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From my online searches, it doesn't seem that career coaching is a regulated, professional designation. How do you know if they are reputable and qualified to provide advice? Is there a registry or a rating system, as with financial services? What are customary fees and duration of service? Is it worth the investment?


Peter Caven

Managing director, Launched, Toronto

The job market is intensely competitive.

You are in the "Career Olympics" and a coach will help you to set realistic and achievable goals; develop strategies; acquire the skills to successfully implement those strategies; keep you motivated and engaged.

A coach will ensure you are executing career-building tactics (résumé, LinkedIn profile, networking and interviewing skills) at a gold-medal level. A coach will set milestones, monitor your progress, provide feedback and modify your approach as required. The process of finding a career can be disheartening – a coach can boost your spirits and keep you motivated.

Choosing the right coach is important – you need to be confident in your coach and trust their judgment. There needs to be good "chemistry" between you and your coach. Meet with and interview several of them. Examine their careers – what have they done? Have they "competed" or only coached? What is their track record – who have they coached and helped succeed, and to what level? What is their approach and process – do they take an integrated, bigger-picture view or only focus on one or two elements of the process?

View costs as an investment and calculate your return – what is the pay-back period and net present value over the balance of your career? With fixed fees, you know what the cost will be – hourly fees can get out of control and discourage you from getting the help you need.

Coaches can create a road map for success, however, ultimately it is up to you to ensure you reach your career goals.


Colleen Clarke

Corporate trainer and principal,, Toronto

Career counselling is not regulated, though there is Canadian certification available. In Ontario, for one, check the Ontario Association of Career Management website for a listing of members. There are also graduates with career-management diplomas from a few colleges across Canada.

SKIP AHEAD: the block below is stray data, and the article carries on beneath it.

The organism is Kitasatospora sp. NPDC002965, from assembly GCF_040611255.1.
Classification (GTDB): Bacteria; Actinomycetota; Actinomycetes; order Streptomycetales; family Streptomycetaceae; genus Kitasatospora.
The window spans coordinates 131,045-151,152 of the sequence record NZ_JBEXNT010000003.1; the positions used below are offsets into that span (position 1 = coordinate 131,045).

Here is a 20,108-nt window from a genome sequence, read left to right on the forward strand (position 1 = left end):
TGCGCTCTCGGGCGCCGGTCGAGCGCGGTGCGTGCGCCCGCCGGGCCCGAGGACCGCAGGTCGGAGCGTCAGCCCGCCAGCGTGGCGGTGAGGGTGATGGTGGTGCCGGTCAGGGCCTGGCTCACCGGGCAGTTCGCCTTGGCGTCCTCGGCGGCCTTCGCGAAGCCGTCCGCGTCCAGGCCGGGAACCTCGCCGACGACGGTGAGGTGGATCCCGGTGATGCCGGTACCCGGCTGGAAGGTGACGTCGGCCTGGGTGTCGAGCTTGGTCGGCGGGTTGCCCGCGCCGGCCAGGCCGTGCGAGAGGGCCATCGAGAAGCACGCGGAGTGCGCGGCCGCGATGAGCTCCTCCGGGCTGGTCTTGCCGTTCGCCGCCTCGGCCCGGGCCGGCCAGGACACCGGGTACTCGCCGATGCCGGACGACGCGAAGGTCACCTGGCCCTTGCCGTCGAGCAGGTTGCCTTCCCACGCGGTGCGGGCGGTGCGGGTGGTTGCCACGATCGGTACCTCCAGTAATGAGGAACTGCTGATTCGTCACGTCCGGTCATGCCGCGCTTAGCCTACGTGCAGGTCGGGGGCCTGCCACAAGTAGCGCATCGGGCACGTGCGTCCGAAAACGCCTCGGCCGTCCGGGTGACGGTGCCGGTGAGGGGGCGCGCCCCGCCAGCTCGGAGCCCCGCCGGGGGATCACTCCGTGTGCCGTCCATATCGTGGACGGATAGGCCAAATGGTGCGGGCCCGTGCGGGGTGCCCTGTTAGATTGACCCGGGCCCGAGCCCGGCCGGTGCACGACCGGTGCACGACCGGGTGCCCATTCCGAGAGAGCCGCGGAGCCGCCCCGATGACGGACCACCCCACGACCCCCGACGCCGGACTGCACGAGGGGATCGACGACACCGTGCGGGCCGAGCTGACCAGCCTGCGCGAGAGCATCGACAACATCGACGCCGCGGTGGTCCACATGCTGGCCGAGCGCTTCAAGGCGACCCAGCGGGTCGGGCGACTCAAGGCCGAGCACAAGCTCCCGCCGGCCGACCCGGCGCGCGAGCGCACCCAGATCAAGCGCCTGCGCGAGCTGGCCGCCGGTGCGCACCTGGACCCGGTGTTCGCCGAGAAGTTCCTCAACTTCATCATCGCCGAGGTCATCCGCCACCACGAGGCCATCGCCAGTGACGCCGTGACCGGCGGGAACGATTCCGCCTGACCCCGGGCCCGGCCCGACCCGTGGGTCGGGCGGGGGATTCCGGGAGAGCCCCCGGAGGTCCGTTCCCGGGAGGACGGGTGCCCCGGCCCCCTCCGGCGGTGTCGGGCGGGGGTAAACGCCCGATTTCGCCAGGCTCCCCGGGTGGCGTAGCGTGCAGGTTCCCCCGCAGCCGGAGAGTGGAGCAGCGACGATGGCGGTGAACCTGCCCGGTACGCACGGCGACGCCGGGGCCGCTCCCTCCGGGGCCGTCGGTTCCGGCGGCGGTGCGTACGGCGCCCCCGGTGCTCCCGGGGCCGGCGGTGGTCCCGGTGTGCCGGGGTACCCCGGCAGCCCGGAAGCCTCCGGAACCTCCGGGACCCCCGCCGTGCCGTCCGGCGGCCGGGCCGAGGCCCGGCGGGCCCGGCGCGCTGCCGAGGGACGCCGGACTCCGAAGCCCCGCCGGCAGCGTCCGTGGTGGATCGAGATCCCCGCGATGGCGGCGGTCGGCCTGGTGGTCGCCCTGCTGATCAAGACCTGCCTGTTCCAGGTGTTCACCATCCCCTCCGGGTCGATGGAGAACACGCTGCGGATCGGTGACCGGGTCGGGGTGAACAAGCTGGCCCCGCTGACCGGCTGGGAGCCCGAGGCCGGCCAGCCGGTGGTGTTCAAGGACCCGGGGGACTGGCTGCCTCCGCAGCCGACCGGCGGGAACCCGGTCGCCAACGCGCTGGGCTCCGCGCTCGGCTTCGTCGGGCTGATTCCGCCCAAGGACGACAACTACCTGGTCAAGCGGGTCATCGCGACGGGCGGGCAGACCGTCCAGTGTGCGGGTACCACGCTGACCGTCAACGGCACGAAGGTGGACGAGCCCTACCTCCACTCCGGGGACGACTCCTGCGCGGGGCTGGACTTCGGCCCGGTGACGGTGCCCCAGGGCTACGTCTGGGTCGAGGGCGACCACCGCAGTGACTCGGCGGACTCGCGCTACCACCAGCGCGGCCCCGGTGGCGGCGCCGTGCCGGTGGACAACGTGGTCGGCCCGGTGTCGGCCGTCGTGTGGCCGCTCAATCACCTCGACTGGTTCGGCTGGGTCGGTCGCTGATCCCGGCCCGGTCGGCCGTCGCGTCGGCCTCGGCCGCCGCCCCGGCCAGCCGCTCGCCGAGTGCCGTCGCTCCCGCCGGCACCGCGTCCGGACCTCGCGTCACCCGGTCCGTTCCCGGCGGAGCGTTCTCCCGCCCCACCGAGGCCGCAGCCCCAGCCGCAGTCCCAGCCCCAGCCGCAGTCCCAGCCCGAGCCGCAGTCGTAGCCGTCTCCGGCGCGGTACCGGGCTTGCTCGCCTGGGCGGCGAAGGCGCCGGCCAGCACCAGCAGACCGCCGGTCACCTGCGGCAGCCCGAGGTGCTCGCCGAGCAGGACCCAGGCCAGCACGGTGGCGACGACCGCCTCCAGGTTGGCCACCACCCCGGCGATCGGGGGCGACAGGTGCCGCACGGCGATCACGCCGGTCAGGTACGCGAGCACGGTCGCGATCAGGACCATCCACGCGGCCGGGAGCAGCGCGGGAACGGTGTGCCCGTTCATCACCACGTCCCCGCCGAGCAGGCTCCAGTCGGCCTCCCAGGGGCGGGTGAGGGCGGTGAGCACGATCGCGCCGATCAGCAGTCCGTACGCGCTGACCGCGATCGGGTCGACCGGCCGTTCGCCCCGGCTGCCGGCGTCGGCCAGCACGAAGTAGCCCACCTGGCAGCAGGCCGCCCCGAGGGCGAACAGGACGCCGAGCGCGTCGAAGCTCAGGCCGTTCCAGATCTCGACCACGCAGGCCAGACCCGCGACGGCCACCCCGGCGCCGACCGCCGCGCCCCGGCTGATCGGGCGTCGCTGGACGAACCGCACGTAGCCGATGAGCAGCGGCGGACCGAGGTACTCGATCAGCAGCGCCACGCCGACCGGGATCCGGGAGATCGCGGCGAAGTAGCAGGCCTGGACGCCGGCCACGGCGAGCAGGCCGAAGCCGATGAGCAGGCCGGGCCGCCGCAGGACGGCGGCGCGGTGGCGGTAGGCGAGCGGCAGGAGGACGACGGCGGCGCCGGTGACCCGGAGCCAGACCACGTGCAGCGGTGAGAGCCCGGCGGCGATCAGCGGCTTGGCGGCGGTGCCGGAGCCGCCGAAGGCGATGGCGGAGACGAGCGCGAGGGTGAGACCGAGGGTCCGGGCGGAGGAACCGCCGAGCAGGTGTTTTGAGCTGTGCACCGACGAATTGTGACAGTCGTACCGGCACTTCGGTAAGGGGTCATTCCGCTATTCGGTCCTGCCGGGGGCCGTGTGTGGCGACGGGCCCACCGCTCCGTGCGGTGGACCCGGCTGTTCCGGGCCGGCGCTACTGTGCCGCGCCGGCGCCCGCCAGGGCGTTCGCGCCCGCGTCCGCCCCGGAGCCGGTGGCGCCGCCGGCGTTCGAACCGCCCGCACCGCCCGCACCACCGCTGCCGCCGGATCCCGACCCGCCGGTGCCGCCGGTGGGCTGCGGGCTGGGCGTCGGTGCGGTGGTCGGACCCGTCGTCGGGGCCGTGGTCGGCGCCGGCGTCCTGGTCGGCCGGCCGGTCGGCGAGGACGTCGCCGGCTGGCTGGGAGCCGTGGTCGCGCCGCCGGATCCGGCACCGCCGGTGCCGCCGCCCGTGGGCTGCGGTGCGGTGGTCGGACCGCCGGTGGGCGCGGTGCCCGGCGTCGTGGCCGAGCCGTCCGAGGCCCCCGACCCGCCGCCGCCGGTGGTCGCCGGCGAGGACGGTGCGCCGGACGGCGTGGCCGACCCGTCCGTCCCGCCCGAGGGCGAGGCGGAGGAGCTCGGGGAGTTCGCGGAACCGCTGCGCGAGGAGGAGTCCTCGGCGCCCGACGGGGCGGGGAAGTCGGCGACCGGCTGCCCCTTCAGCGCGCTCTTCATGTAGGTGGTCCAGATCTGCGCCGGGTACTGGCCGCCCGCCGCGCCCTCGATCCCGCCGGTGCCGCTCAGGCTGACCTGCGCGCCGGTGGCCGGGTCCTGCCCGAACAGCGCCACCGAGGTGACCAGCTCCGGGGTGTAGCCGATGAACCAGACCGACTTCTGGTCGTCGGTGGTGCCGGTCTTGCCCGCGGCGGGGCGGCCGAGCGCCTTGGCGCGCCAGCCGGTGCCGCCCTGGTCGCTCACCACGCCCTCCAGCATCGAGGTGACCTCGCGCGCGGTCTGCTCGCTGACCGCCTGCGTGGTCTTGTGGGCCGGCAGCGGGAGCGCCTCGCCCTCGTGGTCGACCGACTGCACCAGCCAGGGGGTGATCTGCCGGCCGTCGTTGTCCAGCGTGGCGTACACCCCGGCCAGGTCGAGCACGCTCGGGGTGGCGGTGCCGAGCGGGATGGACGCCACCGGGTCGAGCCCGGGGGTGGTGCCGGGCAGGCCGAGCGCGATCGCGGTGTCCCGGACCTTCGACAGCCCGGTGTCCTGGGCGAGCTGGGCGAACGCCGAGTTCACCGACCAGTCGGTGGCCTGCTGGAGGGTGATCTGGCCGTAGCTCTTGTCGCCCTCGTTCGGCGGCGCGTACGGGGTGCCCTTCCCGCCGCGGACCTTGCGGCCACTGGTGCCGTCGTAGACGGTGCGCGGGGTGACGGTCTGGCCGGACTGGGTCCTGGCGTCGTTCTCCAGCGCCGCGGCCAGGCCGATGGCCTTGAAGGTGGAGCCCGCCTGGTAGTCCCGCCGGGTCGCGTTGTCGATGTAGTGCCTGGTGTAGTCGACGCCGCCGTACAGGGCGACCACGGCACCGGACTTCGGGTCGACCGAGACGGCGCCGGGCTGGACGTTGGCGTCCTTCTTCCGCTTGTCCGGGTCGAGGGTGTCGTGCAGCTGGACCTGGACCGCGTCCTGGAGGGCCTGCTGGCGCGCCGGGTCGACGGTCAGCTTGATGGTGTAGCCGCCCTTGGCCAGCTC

The best way to find a professional career coach is through referral. Considerations when selecting a counsellor:

  • Check out their website, read testimonials, ask for references;
  • You can book a package of multiple visits, or one-offs – the number often depends on where clients are in their life, in their job search and what their goals and needs are;
  • A counsellor need not have experience in your industry though that can be a plus in certain occupations/industries and levels of employment;
  • Chemistry is important if working together for longer than one visit;
  • Availability, location and accessibility: Independent coaches might be available seven days a week;
  • Rates vary from $100 to $200 an hour for an independent; a retail consultant at an outplacement firm may be much higher;
  • Professional résumé services should start at $500, depending on varying factors. Plan to sit in on the session or be available for consultation, around three hours plus edit time.

Every professional athlete has a coach; any job seeker would be fortunate to likewise have a guiding light.

Great leaders are able to adapt to situations and really add value

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